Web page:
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other that interchange letters, even of kindness, as often as the gazettes come forth, and as long as they are too. And now I have begun, I would end just here; for I have nothing to say, nothing of affairs (to be sure) private nor public; and to strike up to discourses of devotion, alas! what is there to be said, but what you sufficiently know, and daily read, and daily think, and, I am confident, daily endeavour to do! And I am beaten back, if I had a great mind to speak of such things, by the sense of so great deficiency in doing those things, that the most ignorant among

Christians cannot choose but know. Instead of all fine notions, I Hy to Κύειε ελέησον, Χειστέ ελέησον. I think them the great heroes and excellent


of the world that attain to high degrees of

egrees of pure contemplation and divine love; but next to those, them, that, in aspiring to that, and falling short of it, fall down into deep humility and self-contempt, and a real desire to be despised and trampled on by all the world. And I believe, that they that sink lowest into that depth, stand nearest to advancement to those other heights: for the great King, who is the fountain of that honour, hath given us this character of himself, that he resists the proud, and gives grace to the humble. Farewell, my dear friend, and be so charitable as sometimes, in your addresses upwards, to remember a poor caitiff, who no day forgets you. 13th December 1676.

R. L.

Dear Friend, I trust you enjoy that same calm of mind, touching your present concernment, that I do on your behalf. I dare not promise to see you at Edinburgh at this time, but it is possible I may. I know you will endeavour to set yourself on as strong a guard as you can, against the assaults you may meet with there from divers well meaning persons, but of weak understandings and strong passions; and will maintain the liberty of your own mind both firmly and meekly. Our business is the study of sincerity and pure intention ; and then, certainly, our blessed guide will not suffer us to lose our way for want of light ; we have his promise, that if in all our ways we acknowledge him, he will direct our paths. While we are consulting about the turns and new motions of life, it is sliding away, but if our great work in it be going on, all is well. Pray for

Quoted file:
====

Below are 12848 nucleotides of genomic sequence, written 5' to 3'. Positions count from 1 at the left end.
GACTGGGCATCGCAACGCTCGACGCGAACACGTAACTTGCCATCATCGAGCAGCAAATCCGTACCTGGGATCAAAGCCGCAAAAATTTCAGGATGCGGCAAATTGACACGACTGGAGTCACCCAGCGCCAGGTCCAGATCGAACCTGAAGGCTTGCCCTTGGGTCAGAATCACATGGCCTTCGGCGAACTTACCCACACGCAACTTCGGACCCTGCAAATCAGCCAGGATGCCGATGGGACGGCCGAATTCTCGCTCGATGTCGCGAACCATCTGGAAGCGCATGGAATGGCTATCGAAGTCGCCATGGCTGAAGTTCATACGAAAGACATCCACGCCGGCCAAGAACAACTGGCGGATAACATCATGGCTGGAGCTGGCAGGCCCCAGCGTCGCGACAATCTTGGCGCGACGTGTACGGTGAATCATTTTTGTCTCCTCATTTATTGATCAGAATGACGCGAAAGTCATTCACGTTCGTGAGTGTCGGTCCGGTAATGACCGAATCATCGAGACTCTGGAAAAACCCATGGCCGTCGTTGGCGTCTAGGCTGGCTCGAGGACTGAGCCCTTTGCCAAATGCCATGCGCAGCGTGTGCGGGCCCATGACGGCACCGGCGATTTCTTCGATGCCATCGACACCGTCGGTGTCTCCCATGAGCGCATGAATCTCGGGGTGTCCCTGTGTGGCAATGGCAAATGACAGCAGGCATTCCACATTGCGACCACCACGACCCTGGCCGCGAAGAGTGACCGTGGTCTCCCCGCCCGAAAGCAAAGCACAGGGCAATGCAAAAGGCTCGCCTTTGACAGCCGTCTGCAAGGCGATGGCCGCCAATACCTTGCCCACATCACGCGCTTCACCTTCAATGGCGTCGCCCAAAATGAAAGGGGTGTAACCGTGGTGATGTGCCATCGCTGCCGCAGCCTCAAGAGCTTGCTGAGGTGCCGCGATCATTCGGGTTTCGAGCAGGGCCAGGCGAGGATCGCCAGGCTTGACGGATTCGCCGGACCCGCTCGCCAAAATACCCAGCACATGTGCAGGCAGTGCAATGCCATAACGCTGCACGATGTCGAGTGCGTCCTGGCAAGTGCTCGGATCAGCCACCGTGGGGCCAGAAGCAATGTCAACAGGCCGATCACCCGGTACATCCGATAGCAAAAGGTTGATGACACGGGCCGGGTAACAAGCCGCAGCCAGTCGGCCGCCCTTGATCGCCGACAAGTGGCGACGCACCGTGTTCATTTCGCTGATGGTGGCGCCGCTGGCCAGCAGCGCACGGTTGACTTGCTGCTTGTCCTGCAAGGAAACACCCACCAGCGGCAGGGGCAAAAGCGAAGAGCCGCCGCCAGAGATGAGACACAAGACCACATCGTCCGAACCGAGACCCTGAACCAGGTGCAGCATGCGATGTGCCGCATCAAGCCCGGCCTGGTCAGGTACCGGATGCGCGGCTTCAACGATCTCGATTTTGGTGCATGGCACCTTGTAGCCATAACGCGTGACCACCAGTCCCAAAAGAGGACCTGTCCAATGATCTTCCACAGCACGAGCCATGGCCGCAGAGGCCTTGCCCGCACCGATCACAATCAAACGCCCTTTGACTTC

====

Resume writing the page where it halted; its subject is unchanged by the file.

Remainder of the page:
Your poor Friend, Dunblaine, Jan. 13th.

R. L.

My Dear Friend, I HAVE received from you the kindest letter that ever you writ me; and, that you may know I take it so, I return you the free and friendly advice, never to judge any inan before you hear him, nor any business by one side of it. Were you here to see the other, I am confident your thoughts and mine would be the same. You have both too much knowledge of me, and too much charity to think, that either such little contemptible scraps of honour or riches sought in that part of the world, with so much reproach, or any human complacency in the world, will be admitted to decide so grave a question, or that I would sell (to speak no higher) the very sensual pleasure of my retirement for a rattle, far less deliberately do any thing that I judge offends God. For the offence of good people, in cases indifferent in themselves, but not accounted so by them ; whatsoever you do or do not, you shall offend some good people on the one side or other : And for those with you, the great fallacy in this business is, that they have misreckoned themselves in taking my silence and their zeals to have been consent and participation, which, how great a mistake it is, few know better or so well as yourself; and the truth is, I did see approaching an inevitable necessity to strain with them in divers practices, in what station soever, remaining in Britain, and to have escaped further off (which hath been in my thoughts) would have been the greatest scandal of all. And what will you say, if there be in this thing somewhat of that you mention, and would allow, of reconciling the devout on different

. sides, and of enlarging those good souls you meet with from their little fetters, though possibly with little success ? yet the design is commendable, pardonable at least. However, one comfort I have, that in what is pressed on me, there is the least of my own choice, yea, on the contrary, the strongest aversion that ever I had in any thing in all my life; the difficulty, in short, lies in a necessity, of either owning a scruple which I have not, or the rudest disobedience to authority that may be. The truth is, I am yet importuning and struggling for a liberation, and look upward for it"; but whatsoever be the issue, I look beyond it, and this weary weary wretched life, through which the hand I have resigned to, I trust, will lead me in the paths of his own choosing ; and